Phonegap Compilation

Once your app components, navigation and theme are set up in the WordPress backoffice, tested in your web browser and exported as a PhoneGap project ZIP package, it’s time to make a native app out of it. This is where the WP-AppKit plugin role ends and where the PhoneGap compilation adventure begins.

There is two ways to build native apps:

  • Install the PhoneGap environment (which relies on node.js) on your local system and use the PhoneGap Command Line Interface (CLI) to build your app.
  • Use the very convenient PhoneGap Build that allows you to build apps directly in the cloud by uploading your ZIP export or connecting it to your GitHub repository.
PhoneGap Build

The PhoneGap Build Online Interface

The result of a PhoneGap compilation is a file (.apk for Android and .ipa for iOS) that you can install directly on your phone and submit to app stores.

Of course, a PhoneGap app can be more than a classic website encapsulated in a native container: it allows you to access built-in phone features such as camera or geolocation to enhance user experience and make the most out of our smartphone’s abilities. For now, by default, WP-AppKit doesn’t include pre-build tools or modules related to those specific PhoneGap phone features APIs. But, when building your theme, nothing prevents you from using the PhoneGap APIs to interpret your user location or take pictures from your app. Embedding a built-in phone features management (using Phonegap API in the background) in the core of the WP-AppKit plugin is for sure one of the main concerns on our minds for the future.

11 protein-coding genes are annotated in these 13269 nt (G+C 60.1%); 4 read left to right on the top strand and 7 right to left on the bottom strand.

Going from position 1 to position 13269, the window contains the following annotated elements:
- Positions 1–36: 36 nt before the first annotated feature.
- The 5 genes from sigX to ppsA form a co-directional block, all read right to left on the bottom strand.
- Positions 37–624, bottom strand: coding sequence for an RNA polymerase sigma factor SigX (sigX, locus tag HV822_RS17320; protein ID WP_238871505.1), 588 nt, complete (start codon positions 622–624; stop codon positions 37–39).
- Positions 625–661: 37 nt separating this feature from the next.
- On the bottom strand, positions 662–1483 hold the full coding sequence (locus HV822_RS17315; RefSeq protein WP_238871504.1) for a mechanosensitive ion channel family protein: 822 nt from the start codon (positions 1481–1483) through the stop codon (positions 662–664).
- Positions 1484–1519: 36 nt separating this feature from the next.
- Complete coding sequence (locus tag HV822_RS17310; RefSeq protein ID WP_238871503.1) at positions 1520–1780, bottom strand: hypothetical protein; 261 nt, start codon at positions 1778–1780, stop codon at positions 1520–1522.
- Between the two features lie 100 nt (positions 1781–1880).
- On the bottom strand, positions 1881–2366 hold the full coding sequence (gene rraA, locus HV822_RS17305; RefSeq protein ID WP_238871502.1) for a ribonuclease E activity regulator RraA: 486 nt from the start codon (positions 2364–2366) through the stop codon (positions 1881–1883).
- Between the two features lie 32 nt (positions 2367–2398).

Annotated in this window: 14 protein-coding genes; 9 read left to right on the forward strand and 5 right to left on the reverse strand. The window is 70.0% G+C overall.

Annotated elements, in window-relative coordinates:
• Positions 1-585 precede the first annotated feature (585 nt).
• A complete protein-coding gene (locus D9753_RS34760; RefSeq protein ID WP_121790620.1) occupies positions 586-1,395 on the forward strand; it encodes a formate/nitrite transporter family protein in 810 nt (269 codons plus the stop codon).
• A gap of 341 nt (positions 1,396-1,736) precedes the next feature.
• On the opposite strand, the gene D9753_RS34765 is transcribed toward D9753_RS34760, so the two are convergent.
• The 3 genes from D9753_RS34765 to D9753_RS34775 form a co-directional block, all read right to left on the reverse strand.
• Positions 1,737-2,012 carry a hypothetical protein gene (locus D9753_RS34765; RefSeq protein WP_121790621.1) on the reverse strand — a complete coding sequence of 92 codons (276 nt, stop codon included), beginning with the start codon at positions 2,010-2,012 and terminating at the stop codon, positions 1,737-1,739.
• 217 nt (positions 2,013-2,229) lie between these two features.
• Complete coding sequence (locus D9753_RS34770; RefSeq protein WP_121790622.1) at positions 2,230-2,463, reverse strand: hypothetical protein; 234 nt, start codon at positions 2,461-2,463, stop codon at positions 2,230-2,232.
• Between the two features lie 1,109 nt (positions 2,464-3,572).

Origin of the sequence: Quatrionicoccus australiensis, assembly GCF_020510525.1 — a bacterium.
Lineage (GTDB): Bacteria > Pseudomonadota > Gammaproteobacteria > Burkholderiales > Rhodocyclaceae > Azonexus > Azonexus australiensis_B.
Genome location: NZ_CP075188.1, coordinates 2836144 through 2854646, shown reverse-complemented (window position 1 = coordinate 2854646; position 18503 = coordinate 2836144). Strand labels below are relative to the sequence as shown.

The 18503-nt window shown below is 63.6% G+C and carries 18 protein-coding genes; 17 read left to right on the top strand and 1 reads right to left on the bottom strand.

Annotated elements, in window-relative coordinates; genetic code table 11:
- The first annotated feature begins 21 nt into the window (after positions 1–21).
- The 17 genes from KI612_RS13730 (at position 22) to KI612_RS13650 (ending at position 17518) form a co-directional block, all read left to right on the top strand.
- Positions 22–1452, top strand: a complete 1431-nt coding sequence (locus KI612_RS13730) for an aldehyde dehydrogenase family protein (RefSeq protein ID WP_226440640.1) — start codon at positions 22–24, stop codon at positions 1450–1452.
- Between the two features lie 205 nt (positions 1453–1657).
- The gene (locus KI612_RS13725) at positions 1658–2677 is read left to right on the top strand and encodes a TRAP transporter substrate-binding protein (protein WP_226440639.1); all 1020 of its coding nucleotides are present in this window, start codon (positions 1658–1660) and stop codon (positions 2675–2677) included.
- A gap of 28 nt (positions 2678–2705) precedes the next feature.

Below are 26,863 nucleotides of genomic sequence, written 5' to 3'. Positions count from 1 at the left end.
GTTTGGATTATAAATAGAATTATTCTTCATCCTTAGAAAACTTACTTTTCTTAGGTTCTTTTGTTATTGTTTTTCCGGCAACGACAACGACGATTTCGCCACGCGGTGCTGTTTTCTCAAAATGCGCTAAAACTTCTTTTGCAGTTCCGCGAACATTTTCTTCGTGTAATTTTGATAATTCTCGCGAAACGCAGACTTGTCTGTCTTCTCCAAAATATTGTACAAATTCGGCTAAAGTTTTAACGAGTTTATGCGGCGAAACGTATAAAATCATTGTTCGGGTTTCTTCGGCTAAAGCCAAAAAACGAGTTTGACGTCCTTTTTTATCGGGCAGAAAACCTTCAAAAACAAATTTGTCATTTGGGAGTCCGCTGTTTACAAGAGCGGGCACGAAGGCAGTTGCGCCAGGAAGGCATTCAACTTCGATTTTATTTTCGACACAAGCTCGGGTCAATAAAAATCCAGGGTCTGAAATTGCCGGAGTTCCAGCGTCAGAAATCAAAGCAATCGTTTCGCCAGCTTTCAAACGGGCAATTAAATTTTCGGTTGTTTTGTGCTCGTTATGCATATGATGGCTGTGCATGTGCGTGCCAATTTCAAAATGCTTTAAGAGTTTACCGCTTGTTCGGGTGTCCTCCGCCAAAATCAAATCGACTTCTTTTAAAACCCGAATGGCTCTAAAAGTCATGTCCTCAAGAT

This article has been carefully edited by our friend Jenny Beaumont. A thousand thanks Jenny! All mistakes are ours.

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Published by Mathieu on July 30, 2014

Freelance Senior Web Developer, WordPress since 2009, JS/Backbone since 2012, Custom Back-End devs, WebApps and Plugins for clients and the community.